I am trying to use this fact in another proof, and I would like to make sure what I'm doing is correct first. Basically, I have a group, $G$ of order $p^k$, and I would like to show that there exist subgroups with order $p^i$ for all $i \leq k$. Here is what I have so far.

By Cauchy's Theorem, since $p^i$ divides $p^k$ for all $i \in \{1,2,...,k\}$, this means there is an element of order $p^i$. Thus, I can make a subgroup generated by this element, and it will also have order $p^i$ (which is a simple proof).

My issue with this is that it implies that $G$ is cyclic since there is an element of order $p^k$ by Cauchy. I have tried looking things up in several ways to try to disprove that, but I haven't found any good examples by googling. By the definition of a cyclic group, this would mean that $G$ is abelian too, and I am pretty sure that is not always the case? I think my understanding of Cauchy's theorem and cyclic groups in general must be wrong, but I'm not sure where I'm getting lost. I know that all groups of prime order are cyclic, but is that the case with groups of order of $p$ to some power?

Any tips/hints would be greatly appreciated! Thanks.

  • $\begingroup$ Not all $p$-groups are cyclic. Indeed not all $p$-groups are Abelian. $\endgroup$ – Angina Seng Oct 24 '18 at 4:40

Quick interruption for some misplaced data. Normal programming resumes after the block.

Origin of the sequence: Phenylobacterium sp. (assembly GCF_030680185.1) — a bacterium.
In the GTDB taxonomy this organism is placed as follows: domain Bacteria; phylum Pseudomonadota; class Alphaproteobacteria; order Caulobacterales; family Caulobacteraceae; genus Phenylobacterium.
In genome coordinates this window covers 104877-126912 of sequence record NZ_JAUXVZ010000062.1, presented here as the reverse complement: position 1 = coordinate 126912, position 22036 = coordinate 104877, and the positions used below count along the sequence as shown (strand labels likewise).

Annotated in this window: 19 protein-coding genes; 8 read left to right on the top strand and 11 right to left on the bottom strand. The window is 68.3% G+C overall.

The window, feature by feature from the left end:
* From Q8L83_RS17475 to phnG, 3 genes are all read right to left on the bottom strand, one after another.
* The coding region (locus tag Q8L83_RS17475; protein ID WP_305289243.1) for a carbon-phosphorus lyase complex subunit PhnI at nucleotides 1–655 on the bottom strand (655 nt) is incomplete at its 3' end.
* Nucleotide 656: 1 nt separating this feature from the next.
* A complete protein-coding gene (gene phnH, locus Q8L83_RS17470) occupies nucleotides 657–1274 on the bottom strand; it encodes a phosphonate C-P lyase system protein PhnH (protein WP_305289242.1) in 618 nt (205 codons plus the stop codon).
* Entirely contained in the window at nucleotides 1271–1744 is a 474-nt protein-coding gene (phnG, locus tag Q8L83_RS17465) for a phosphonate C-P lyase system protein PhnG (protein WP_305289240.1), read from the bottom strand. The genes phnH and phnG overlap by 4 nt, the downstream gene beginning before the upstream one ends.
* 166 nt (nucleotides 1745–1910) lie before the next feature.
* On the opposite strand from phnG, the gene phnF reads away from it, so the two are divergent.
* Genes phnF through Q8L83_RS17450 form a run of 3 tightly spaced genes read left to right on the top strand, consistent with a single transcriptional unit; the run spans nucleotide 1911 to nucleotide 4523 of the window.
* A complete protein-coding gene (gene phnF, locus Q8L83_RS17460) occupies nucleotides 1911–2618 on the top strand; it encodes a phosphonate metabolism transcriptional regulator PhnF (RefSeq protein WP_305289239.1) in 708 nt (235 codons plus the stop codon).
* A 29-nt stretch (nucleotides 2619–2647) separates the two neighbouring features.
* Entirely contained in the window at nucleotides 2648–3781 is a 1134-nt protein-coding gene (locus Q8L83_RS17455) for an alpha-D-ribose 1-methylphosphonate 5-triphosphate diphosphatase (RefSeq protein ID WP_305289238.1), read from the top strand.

• $\begingroup$ You might want to consider the group $\Bbb Z/2\Bbb Z \times \Bbb Z/\Bbb Z$. which has order $2^2$, but no element of order $2^2$; that suggests you're misapplying Cauchy's theorem. $\endgroup$ – John Hughes Oct 24 '18 at 4:41
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    $\begingroup$ Cauchy's theorem only promises the existence of an element of order $p$ precisely. Higher order elements need not exist. $\endgroup$ – Jyrki Lahtonen Oct 24 '18 at 4:42
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    $\begingroup$ To prove the existence of such a subgroup you apply Cauchy to the center of $G$ (known to be non-trivial). Then form the quotient (of order $p^{k-1}$) and apply a suitable the induction hypotesis. $\endgroup$ – Jyrki Lahtonen Oct 24 '18 at 4:44
  • $\begingroup$ Ah okay! I tried induction before, but I didn't get the whole way through. Dumb question, but how did you know to apply it to the center of G? @JyrkiLahtonen $\endgroup$ – sadsloth_96 Oct 24 '18 at 4:47

Use the class equation to show $G$ has a non-trivial center $Z$. Raise a non-identity element of $Z$ to a power such that the result $g\in Z$ has order $p$. Then $G/<g>$ is a smaller p-group and has subgroups of all smaller powers of $p$ by induction. Their pre-images provide the needed subgroups of $G$.

Note that the same proof works with "subgroup" replaced by "normal subgroup" throughout. Thus $G$ also has a normal subgroup of order $p^i$.


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